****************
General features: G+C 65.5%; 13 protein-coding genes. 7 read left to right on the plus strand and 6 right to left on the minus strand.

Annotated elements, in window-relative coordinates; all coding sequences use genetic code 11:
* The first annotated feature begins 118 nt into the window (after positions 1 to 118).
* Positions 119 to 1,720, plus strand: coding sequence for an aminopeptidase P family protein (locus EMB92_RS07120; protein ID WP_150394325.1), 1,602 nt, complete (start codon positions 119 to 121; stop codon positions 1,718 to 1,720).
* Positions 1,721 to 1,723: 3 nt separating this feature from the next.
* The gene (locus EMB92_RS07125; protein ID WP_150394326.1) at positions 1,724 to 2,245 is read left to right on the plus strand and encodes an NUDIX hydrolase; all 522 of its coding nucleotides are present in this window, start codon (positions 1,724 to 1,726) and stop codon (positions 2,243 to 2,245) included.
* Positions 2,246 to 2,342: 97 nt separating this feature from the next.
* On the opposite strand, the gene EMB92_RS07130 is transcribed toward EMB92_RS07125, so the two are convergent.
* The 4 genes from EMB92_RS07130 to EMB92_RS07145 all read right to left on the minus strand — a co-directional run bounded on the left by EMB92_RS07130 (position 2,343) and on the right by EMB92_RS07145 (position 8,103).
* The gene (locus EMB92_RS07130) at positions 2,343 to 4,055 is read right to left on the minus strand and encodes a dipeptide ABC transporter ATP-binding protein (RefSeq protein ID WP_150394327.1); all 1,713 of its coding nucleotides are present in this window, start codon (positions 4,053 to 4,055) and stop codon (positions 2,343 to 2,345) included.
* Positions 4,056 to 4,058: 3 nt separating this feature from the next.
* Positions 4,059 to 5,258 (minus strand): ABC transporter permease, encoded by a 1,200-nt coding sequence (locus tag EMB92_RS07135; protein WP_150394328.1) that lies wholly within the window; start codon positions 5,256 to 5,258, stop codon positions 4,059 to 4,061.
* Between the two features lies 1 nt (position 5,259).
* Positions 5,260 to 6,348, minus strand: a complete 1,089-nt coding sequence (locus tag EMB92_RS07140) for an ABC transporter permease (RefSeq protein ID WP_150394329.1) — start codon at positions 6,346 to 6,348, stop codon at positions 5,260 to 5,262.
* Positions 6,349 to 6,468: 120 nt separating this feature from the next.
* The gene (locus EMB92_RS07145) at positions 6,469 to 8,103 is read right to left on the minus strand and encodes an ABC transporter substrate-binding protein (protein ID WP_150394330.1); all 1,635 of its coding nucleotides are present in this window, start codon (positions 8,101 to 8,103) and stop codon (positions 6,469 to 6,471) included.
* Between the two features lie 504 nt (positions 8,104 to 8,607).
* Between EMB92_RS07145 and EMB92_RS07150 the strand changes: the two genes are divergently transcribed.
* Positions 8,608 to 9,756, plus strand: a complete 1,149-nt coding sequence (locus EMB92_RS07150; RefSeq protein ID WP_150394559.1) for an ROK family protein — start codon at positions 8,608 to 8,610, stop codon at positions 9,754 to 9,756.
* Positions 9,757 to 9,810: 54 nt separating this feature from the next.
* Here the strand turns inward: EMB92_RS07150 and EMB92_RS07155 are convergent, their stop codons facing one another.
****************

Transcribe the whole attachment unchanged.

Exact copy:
General features: G+C 65.5%; 13 protein-coding genes. 7 read left to right on the plus strand and 6 right to left on the minus strand.

Annotated elements, in window-relative coordinates; all coding sequences use genetic code 11:
* The first annotated feature begins 118 nt into the window (after positions 1 to 118).
* Positions 119 to 1,720, plus strand: coding sequence for an aminopeptidase P family protein (locus EMB92_RS07120; protein ID WP_150394325.1), 1,602 nt, complete (start codon positions 119 to 121; stop codon positions 1,718 to 1,720).
* Positions 1,721 to 1,723: 3 nt separating this feature from the next.
* The gene (locus EMB92_RS07125; protein ID WP_150394326.1) at positions 1,724 to 2,245 is read left to right on the plus strand and encodes an NUDIX hydrolase; all 522 of its coding nucleotides are present in this window, start codon (positions 1,724 to 1,726) and stop codon (positions 2,243 to 2,245) included.
* Positions 2,246 to 2,342: 97 nt separating this feature from the next.
* On the opposite strand, the gene EMB92_RS07130 is transcribed toward EMB92_RS07125, so the two are convergent.
* The 4 genes from EMB92_RS07130 to EMB92_RS07145 all read right to left on the minus strand — a co-directional run bounded on the left by EMB92_RS07130 (position 2,343) and on the right by EMB92_RS07145 (position 8,103).
* The gene (locus EMB92_RS07130) at positions 2,343 to 4,055 is read right to left on the minus strand and encodes a dipeptide ABC transporter ATP-binding protein (RefSeq protein ID WP_150394327.1); all 1,713 of its coding nucleotides are present in this window, start codon (positions 4,053 to 4,055) and stop codon (positions 2,343 to 2,345) included.
* Positions 4,056 to 4,058: 3 nt separating this feature from the next.
* Positions 4,059 to 5,258 (minus strand): ABC transporter permease, encoded by a 1,200-nt coding sequence (locus tag EMB92_RS07135; protein WP_150394328.1) that lies wholly within the window; start codon positions 5,256 to 5,258, stop codon positions 4,059 to 4,061.
* Between the two features lies 1 nt (position 5,259).
* Positions 5,260 to 6,348, minus strand: a complete 1,089-nt coding sequence (locus tag EMB92_RS07140) for an ABC transporter permease (RefSeq protein ID WP_150394329.1) — start codon at positions 6,346 to 6,348, stop codon at positions 5,260 to 5,262.
* Positions 6,349 to 6,468: 120 nt separating this feature from the next.
* The gene (locus EMB92_RS07145) at positions 6,469 to 8,103 is read right to left on the minus strand and encodes an ABC transporter substrate-binding protein (protein ID WP_150394330.1); all 1,635 of its coding nucleotides are present in this window, start codon (positions 8,101 to 8,103) and stop codon (positions 6,469 to 6,471) included.
* Between the two features lie 504 nt (positions 8,104 to 8,607).
* Between EMB92_RS07145 and EMB92_RS07150 the strand changes: the two genes are divergently transcribed.
* Positions 8,608 to 9,756, plus strand: a complete 1,149-nt coding sequence (locus EMB92_RS07150; RefSeq protein ID WP_150394559.1) for an ROK family protein — start codon at positions 8,608 to 8,610, stop codon at positions 9,754 to 9,756.
* Positions 9,757 to 9,810: 54 nt separating this feature from the next.
* Here the strand turns inward: EMB92_RS07150 and EMB92_RS07155 are convergent, their stop codons facing one another.